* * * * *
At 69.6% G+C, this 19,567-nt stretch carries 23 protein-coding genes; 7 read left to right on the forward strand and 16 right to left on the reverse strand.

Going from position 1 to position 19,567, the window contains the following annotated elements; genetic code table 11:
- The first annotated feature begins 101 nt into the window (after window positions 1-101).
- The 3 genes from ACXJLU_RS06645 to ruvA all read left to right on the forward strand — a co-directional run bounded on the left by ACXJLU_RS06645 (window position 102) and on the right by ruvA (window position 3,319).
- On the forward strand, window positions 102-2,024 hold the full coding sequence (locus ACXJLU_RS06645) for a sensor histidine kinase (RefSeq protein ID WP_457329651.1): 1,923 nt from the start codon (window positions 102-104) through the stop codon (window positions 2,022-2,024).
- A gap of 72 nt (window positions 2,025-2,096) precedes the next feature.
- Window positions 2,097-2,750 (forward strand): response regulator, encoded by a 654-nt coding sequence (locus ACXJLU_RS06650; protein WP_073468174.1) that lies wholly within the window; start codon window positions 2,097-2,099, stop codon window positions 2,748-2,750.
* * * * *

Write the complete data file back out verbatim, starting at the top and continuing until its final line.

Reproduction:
At 69.6% G+C, this 19,567-nt stretch carries 23 protein-coding genes; 7 read left to right on the forward strand and 16 right to left on the reverse strand.

Going from position 1 to position 19,567, the window contains the following annotated elements; genetic code table 11:
- The first annotated feature begins 101 nt into the window (after window positions 1-101).
- The 3 genes from ACXJLU_RS06645 to ruvA all read left to right on the forward strand — a co-directional run bounded on the left by ACXJLU_RS06645 (window position 102) and on the right by ruvA (window position 3,319).
- On the forward strand, window positions 102-2,024 hold the full coding sequence (locus ACXJLU_RS06645) for a sensor histidine kinase (RefSeq protein ID WP_457329651.1): 1,923 nt from the start codon (window positions 102-104) through the stop codon (window positions 2,022-2,024).
- A gap of 72 nt (window positions 2,025-2,096) precedes the next feature.
- Window positions 2,097-2,750 (forward strand): response regulator, encoded by a 654-nt coding sequence (locus ACXJLU_RS06650; protein WP_073468174.1) that lies wholly within the window; start codon window positions 2,097-2,099, stop codon window positions 2,748-2,750.